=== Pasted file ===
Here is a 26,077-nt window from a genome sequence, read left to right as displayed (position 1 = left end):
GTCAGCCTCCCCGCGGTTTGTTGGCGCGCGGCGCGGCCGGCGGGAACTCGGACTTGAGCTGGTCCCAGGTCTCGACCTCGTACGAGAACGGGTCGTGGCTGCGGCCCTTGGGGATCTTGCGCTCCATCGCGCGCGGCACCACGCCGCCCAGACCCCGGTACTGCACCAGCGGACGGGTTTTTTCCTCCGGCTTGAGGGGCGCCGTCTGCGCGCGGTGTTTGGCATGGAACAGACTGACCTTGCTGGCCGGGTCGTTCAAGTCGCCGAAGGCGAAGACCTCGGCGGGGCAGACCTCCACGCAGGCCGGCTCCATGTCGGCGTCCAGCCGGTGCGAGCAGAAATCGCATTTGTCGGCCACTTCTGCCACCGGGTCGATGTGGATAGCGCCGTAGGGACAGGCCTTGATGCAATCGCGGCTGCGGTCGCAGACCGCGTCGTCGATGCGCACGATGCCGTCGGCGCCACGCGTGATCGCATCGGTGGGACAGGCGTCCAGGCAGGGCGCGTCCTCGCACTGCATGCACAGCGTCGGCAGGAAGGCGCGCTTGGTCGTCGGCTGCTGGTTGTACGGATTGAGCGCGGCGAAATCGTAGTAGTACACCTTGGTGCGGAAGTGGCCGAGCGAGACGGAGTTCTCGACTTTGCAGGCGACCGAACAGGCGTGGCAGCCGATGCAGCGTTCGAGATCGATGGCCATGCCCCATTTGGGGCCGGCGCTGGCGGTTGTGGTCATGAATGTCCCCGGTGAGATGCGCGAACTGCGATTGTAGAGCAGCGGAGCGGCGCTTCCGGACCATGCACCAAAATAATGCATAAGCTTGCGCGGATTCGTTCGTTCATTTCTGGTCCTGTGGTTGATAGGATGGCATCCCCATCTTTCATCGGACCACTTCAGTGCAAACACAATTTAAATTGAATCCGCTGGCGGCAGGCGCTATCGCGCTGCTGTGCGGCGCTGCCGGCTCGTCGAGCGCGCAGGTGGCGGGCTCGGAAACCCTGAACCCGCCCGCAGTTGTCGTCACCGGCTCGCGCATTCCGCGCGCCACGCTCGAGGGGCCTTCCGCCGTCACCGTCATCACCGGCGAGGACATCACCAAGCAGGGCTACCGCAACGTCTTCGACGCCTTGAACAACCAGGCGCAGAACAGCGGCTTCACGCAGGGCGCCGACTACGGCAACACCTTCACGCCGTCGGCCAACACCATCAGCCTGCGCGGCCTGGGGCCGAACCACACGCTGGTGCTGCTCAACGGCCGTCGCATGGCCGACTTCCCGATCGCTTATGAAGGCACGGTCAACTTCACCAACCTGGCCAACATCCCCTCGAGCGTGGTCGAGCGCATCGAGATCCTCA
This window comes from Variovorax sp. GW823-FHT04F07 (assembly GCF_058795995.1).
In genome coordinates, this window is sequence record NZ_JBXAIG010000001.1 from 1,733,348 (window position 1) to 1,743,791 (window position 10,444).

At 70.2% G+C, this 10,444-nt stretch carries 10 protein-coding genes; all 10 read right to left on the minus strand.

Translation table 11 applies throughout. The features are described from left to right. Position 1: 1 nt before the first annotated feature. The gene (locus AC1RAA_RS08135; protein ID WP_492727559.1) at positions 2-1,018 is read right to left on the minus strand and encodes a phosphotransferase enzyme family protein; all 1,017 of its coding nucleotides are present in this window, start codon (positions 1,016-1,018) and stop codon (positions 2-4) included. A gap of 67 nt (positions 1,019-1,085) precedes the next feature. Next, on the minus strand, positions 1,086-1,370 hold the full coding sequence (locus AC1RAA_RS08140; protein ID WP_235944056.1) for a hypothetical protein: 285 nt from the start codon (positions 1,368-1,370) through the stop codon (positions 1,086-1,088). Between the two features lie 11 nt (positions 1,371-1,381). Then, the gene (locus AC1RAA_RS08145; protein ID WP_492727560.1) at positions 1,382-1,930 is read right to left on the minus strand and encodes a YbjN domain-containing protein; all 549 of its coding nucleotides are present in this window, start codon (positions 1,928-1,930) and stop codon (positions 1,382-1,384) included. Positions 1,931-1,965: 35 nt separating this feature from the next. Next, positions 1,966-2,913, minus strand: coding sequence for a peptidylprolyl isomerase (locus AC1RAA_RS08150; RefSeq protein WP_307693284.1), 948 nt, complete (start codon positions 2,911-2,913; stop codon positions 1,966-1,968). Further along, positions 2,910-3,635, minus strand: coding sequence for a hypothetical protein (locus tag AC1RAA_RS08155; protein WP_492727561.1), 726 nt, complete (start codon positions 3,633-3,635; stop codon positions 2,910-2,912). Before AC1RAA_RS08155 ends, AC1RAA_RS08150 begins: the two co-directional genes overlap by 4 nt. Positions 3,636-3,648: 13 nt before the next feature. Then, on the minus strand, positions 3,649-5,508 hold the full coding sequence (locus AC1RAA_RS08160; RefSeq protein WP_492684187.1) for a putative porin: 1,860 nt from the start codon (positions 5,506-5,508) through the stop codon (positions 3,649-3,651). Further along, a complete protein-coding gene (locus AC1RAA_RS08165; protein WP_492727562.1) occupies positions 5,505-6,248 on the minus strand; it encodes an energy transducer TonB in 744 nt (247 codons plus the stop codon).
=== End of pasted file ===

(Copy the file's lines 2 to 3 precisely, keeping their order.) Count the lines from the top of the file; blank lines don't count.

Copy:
GTCAGCCTCCCCGCGGTTTGTTGGCGCGCGGCGCGGCCGGCGGGAACTCGGACTTGAGCTGGTCCCAGGTCTCGACCTCGTACGAGAACGGGTCGTGGCTGCGGCCCTTGGGGATCTTGCGCTCCATCGCGCGCGGCACCACGCCGCCCAGACCCCGGTACTGCACCAGCGGACGGGTTTTTTCCTCCGGCTTGAGGGGCGCCGTCTGCGCGCGGTGTTTGGCATGGAACAGACTGACCTTGCTGGCCGGGTCGTTCAAGTCGCCGAAGGCGAAGACCTCGGCGGGGCAGACCTCCACGCAGGCCGGCTCCATGTCGGCGTCCAGCCGGTGCGAGCAGAAATCGCATTTGTCGGCCACTTCTGCCACCGGGTCGATGTGGATAGCGCCGTAGGGACAGGCCTTGATGCAATCGCGGCTGCGGTCGCAGACCGCGTCGTCGATGCGCACGATGCCGTCGGCGCCACGCGTGATCGCATCGGTGGGACAGGCGTCCAGGCAGGGCGCGTCCTCGCACTGCATGCACAGCGTCGGCAGGAAGGCGCGCTTGGTCGTCGGCTGCTGGTTGTACGGATTGAGCGCGGCGAAATCGTAGTAGTACACCTTGGTGCGGAAGTGGCCGAGCGAGACGGAGTTCTCGACTTTGCAGGCGACCGAACAGGCGTGGCAGCCGATGCAGCGTTCGAGATCGATGGCCATGCCCCATTTGGGGCCGGCGCTGGCGGTTGTGGTCATGAATGTCCCCGGTGAGATGCGCGAACTGCGATTGTAGAGCAGCGGAGCGGCGCTTCCGGACCATGCACCAAAATAATGCATAAGCTTGCGCGGATTCGTTCGTTCATTTCTGGTCCTGTGGTTGATAGGATGGCATCCCCATCTTTCATCGGACCACTTCAGTGCAAACACAATTTAAATTGAATCCGCTGGCGGCAGGCGCTATCGCGCTGCTGTGCGGCGCTGCCGGCTCGTCGAGCGCGCAGGTGGCGGGCTCGGAAACCCTGAACCCGCCCGCAGTTGTCGTCACCGGCTCGCGCATTCCGCGCGCCACGCTCGAGGGGCCTTCCGCCGTCACCGTCATCACCGGCGAGGACATCACCAAGCAGGGCTACCGCAACGTCTTCGACGCCTTGAACAACCAGGCGCAGAACAGCGGCTTCACGCAGGGCGCCGACTACGGCAACACCTTCACGCCGTCGGCCAACACCATCAGCCTGCGCGGCCTGGGGCCGAACCACACGCTGGTGCTGCTCAACGGCCGTCGCATGGCCGACTTCCCGATCGCTTATGAAGGCACGGTCAACTTCACCAACCTGGCCAACATCCCCTCGAGCGTGGTCGAGCGCATCGAGATCCTCA
This window comes from Variovorax sp. GW823-FHT04F07 (assembly GCF_058795995.1).